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Author Aisling Hubert

Senior Analyst View profile

The burying of electricity transmission and distribution cables underground is an option which provides safety, reliability and aesthetic benefits. There is an increasing pressure to selectively underground lines in many places due to the growing risk of climate and weather-induced outages and the challenge of servicing increasingly densely populated urban areas.

Undergrounding cables can typically result in capital expenditure (CAPEX) costs between three to seven times more compared to traditional overhead power lines, but it typically results in lower operating costs (OPEX). In recent years, a number of studies have helped to quantify the total lifecycle costs for both the construction of new underground lines and the conversion of existing overhead infrastructure.

In this Insight, we discuss the major drivers of undergrounding in the United States and in which cases it is the most cost-effective solution, a critical component in country where 72% of customers are served by investor-owned utilities companies.

Legal action increases the pressure to underground

Historically, the United States has had ample room for overhead electricity lines, negating the need for costly undergrounding. Most US electricity wires were installed during the great depression as part of Roosevelt’s Rural Electrification Act which started in 1936.

At present, 20% of the United States’ electricity distribution is underground. Multiple small utilities companies have had long-standing underground ordinances such as in Ft. Collins, Colorado Springs and Anaheim. Now, larger utilities such as Pacific Gas and Electric Co. (PG&E), Florida Power & Light Co. (FPL), WEC Energy Group and Dominion Energy have announced long-term, multi-billion dollar undergrounding strategies.

In recent years, the pressures on utilities to underground greater amounts of their transmission and distribution networks has been growing. Most of this pressure is due to several prominent legal cases against utilities companies where electrical infrastructure has been found to be the cause of devastating wildfires. Power outages after hurricanes and winter storms are also a major source of pressure to underground for grid resiliency improvements.

In 2018, a faulty power line in Northern California started a wildfire called The Camp Fire. The wildfire resulted in 85 fatalities and total costs of USD$16.7 billion. In 2019, PG&E reached a settlement of USD$13.5 billion to resolve all claims associated with several Northern California wildfires linked to overhead power lines including the Camp Fire of 2018, the Tubbs Fire in 2017, the Butte Fire in 2015, and the Ghost Ship Fire in Oakland in 2016.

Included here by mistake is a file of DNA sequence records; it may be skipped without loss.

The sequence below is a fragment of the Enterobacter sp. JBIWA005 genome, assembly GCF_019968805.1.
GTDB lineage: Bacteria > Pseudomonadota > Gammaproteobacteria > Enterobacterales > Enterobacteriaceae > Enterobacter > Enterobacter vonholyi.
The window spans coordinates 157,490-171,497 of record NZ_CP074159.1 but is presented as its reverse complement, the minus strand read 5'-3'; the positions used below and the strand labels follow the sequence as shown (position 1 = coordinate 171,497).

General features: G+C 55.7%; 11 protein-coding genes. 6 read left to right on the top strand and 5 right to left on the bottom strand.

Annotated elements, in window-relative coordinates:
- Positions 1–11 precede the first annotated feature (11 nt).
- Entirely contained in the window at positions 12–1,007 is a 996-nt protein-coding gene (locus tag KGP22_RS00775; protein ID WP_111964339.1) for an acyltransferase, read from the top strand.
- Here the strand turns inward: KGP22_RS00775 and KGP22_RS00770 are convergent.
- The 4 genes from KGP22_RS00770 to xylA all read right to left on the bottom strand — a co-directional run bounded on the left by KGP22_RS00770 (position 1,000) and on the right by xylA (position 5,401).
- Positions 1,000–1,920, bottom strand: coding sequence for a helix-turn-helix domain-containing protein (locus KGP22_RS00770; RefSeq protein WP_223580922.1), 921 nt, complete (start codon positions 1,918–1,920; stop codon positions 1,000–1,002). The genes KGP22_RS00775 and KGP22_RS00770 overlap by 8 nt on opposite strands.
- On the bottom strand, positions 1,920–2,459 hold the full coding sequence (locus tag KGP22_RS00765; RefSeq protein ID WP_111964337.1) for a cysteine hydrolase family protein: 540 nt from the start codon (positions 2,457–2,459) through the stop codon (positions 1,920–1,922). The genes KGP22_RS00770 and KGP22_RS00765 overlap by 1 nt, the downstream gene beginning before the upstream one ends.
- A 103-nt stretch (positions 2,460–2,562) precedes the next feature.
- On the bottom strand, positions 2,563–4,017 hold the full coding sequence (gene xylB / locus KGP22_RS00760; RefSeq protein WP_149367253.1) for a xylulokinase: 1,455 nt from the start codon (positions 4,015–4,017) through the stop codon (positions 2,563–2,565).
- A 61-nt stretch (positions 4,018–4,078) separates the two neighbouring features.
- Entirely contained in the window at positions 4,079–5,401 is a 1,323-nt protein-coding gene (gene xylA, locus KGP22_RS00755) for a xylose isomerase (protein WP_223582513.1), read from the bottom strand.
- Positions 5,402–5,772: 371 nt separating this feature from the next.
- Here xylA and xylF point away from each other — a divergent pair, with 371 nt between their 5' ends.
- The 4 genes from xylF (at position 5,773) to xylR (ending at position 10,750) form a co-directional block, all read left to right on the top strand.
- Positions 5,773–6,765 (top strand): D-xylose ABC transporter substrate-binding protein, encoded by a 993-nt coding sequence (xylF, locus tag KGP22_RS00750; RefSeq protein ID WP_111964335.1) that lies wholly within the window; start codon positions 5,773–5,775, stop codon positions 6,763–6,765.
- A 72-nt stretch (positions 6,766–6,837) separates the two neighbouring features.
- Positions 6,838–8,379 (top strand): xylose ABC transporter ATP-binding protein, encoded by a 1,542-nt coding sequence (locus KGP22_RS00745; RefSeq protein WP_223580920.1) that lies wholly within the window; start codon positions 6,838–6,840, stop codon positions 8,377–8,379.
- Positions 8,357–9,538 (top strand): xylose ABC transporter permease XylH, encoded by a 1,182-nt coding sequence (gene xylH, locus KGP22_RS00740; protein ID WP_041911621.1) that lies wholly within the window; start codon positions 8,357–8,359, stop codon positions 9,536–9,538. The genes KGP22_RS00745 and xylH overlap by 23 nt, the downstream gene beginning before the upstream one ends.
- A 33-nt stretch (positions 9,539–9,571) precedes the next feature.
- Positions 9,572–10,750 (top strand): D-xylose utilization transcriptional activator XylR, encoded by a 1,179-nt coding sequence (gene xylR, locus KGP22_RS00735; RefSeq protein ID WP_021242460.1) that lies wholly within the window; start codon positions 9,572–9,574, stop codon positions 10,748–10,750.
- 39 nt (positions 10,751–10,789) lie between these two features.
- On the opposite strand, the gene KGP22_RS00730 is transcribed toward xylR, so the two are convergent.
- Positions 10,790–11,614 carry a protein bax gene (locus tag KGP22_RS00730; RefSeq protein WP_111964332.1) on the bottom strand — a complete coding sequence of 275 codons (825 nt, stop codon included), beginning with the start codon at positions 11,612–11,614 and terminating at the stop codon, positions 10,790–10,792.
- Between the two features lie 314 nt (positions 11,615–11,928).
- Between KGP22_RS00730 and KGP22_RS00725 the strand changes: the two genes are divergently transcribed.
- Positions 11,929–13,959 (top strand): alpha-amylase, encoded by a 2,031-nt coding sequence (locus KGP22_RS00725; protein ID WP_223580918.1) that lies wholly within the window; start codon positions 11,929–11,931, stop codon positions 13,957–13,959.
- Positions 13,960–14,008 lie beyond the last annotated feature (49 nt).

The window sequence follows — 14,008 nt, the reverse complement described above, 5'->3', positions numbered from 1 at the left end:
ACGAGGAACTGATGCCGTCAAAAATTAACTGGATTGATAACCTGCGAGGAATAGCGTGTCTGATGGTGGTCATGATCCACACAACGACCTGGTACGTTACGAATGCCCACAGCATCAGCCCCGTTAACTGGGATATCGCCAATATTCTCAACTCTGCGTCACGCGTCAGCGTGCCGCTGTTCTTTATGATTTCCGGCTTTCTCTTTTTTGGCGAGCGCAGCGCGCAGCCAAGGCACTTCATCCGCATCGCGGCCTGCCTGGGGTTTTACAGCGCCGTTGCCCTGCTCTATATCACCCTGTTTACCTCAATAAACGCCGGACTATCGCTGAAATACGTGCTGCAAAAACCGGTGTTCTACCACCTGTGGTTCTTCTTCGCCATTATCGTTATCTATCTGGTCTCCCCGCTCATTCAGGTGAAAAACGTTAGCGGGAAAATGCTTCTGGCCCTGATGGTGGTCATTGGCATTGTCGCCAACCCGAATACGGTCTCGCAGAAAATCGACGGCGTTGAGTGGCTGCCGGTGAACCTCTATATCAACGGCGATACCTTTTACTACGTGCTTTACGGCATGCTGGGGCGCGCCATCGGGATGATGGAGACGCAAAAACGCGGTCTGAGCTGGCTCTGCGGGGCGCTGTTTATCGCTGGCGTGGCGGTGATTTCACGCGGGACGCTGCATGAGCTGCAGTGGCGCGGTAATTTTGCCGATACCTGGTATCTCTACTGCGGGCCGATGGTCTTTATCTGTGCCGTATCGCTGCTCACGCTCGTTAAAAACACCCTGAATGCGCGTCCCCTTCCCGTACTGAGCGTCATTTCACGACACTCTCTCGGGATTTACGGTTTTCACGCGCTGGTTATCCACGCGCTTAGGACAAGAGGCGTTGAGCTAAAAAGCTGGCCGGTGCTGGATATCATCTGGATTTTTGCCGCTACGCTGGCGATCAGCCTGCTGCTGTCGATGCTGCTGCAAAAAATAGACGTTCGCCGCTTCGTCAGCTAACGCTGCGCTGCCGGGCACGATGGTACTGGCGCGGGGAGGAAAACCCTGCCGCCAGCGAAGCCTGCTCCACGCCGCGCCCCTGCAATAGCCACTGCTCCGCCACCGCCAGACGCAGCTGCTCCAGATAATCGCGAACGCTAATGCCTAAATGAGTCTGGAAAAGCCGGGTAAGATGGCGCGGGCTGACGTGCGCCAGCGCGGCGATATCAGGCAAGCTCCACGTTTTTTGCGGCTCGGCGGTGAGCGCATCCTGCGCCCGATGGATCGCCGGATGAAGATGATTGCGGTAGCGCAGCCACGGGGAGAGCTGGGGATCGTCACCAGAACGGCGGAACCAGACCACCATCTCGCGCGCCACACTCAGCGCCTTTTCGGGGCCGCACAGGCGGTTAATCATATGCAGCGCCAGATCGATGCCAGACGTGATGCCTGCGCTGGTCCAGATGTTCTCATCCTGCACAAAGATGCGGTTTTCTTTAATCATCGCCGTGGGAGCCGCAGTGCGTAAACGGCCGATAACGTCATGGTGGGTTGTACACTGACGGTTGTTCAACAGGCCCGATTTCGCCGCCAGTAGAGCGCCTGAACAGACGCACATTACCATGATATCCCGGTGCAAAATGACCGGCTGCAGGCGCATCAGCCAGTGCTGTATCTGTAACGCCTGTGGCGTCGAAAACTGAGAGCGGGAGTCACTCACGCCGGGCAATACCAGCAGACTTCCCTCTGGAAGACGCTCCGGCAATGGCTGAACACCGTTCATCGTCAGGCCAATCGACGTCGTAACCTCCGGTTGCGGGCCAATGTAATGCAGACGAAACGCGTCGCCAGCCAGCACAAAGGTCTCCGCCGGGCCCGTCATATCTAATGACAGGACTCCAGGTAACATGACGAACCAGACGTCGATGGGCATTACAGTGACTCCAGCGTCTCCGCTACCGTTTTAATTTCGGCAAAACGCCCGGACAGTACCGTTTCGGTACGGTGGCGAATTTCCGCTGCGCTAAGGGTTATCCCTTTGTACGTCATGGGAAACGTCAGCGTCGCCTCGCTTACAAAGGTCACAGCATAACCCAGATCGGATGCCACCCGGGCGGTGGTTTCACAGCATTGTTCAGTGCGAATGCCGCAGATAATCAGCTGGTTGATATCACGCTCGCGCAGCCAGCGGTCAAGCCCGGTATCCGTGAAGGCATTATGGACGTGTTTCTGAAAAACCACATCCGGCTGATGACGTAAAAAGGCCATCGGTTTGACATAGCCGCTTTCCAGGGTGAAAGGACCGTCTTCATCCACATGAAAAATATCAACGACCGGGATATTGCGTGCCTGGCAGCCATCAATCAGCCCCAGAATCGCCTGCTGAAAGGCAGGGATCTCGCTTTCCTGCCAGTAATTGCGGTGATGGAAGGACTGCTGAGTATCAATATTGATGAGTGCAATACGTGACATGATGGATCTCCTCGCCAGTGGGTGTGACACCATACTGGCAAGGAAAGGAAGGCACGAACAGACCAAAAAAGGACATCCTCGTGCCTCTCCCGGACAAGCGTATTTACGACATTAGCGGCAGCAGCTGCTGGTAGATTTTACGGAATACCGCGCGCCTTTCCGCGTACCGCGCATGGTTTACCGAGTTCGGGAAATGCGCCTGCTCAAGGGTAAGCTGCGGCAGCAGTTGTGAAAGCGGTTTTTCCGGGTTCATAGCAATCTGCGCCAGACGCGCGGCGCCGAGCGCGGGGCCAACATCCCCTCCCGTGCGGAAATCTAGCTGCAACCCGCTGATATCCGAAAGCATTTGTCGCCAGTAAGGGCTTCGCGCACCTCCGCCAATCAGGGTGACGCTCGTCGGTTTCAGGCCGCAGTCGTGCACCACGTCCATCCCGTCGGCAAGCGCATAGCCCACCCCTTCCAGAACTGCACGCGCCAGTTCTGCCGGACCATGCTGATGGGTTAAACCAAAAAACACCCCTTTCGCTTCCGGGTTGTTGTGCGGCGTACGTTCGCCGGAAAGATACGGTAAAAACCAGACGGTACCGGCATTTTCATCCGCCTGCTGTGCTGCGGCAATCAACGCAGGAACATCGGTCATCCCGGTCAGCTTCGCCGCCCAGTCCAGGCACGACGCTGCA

In 2022, the state of California found utilities company PG&E responsible for the Dixie Wildfire of 2021 which burned nearly 1 million acres, destroyed more than 1,300 homes, and is expected to cost a minimum of USD$1.15 billion. State investigators said a “meticulous and thorough investigation” determined the Dixie Fire was sparked by a tree that fell on electrical distribution lines owned and operated by PG&E.

Several multi-billion-dollar initiatives are in the pipeline

In 2021, Pacific Gas and Electric Co., which operates most of California’s electrical supply, announced plans to bury roughly 10,000 miles of their overhead lines in wildfire-risk areas, roughly 10% of its system. The plan is expected to cost between $15 to $30 billion. PG&E said in a statement: “We will do one hundred and seventy-five miles [of undergrounding] this year.” The company added in the same statement that it expected a peak of between 1,200- 1,300 miles a year with a declining unit cost. The utility plans to have 3600 miles (5794 km) of line placed underground by 2026, will bring it one-third of the way to its 10,000-mile (16,093-km) goal.

Wisconsin’s WEC Energy Group’s has undergrounded 2,000 miles (3,219 km) of overhead lines in the last eight years, increasing its percentage underground from 27% to 39%. Meanwhile, customers appear to show high satisfaction and willingness to partly subsidise the undergrounding by having a small monthly bill increase. Replacing overhead lines with underground circuits through WEC projects has led to over 97% reduction in minutes spent in electric outages for the respective areas.